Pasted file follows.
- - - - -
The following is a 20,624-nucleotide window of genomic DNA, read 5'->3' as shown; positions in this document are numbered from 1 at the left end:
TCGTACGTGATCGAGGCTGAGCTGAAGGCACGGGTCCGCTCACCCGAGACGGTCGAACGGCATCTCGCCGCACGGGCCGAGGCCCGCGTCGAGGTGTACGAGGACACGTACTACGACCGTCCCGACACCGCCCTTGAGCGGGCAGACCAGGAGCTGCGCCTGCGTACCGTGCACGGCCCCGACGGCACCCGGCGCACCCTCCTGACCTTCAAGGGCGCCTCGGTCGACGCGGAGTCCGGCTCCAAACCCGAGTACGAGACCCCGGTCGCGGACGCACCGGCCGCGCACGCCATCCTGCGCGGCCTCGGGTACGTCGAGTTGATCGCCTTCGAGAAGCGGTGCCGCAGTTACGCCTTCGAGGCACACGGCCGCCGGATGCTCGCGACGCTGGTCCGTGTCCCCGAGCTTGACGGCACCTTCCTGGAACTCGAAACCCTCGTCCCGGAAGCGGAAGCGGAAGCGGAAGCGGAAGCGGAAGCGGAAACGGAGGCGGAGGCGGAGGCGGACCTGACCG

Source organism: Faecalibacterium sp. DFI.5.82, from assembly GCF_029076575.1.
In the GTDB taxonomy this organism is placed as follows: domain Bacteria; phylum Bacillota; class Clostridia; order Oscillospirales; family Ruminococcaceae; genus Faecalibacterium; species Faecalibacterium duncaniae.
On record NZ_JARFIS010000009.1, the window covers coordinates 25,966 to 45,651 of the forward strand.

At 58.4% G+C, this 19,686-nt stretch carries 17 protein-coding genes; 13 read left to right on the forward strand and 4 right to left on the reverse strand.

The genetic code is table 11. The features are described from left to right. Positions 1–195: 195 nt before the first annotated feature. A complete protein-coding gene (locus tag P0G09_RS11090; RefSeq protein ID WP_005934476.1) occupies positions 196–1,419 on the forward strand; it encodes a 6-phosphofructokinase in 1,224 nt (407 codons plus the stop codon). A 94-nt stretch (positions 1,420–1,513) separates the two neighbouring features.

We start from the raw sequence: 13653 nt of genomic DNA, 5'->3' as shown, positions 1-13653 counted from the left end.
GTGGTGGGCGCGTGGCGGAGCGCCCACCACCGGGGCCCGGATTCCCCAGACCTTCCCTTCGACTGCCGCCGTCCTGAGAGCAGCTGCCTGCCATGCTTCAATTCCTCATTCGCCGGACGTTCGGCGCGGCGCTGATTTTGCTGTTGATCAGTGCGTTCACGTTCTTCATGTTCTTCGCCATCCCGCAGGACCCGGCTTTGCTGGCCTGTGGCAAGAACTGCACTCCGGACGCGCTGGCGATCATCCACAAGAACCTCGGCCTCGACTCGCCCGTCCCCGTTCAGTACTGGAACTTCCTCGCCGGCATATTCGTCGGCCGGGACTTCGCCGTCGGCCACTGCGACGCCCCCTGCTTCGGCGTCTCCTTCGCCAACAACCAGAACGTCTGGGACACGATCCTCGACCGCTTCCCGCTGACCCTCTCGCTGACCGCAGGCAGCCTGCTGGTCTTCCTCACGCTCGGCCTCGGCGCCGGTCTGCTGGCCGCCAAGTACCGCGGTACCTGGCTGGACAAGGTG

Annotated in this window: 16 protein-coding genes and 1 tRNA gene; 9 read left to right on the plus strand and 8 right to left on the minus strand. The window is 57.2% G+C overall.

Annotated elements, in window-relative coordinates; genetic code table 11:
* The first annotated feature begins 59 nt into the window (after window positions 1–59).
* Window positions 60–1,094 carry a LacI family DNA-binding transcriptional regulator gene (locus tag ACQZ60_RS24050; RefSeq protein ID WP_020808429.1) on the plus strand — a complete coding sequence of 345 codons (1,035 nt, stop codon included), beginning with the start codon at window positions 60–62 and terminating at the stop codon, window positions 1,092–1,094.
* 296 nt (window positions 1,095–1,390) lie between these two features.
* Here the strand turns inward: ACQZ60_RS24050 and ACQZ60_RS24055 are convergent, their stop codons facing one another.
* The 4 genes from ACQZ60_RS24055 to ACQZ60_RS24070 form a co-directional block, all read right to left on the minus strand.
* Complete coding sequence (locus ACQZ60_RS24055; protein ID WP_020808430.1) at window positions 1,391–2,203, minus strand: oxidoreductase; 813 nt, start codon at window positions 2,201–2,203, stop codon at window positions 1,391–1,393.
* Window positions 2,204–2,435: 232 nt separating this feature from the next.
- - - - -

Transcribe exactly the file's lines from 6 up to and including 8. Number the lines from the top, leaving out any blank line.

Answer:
At 58.4% G+C, this 19,686-nt stretch carries 17 protein-coding genes; 13 read left to right on the forward strand and 4 right to left on the reverse strand.

The genetic code is table 11. The features are described from left to right. Positions 1–195: 195 nt before the first annotated feature. A complete protein-coding gene (locus tag P0G09_RS11090; RefSeq protein ID WP_005934476.1) occupies positions 196–1,419 on the forward strand; it encodes a 6-phosphofructokinase in 1,224 nt (407 codons plus the stop codon). A 94-nt stretch (positions 1,420–1,513) separates the two neighbouring features.

We start from the raw sequence: 13653 nt of genomic DNA, 5'->3' as shown, positions 1-13653 counted from the left end.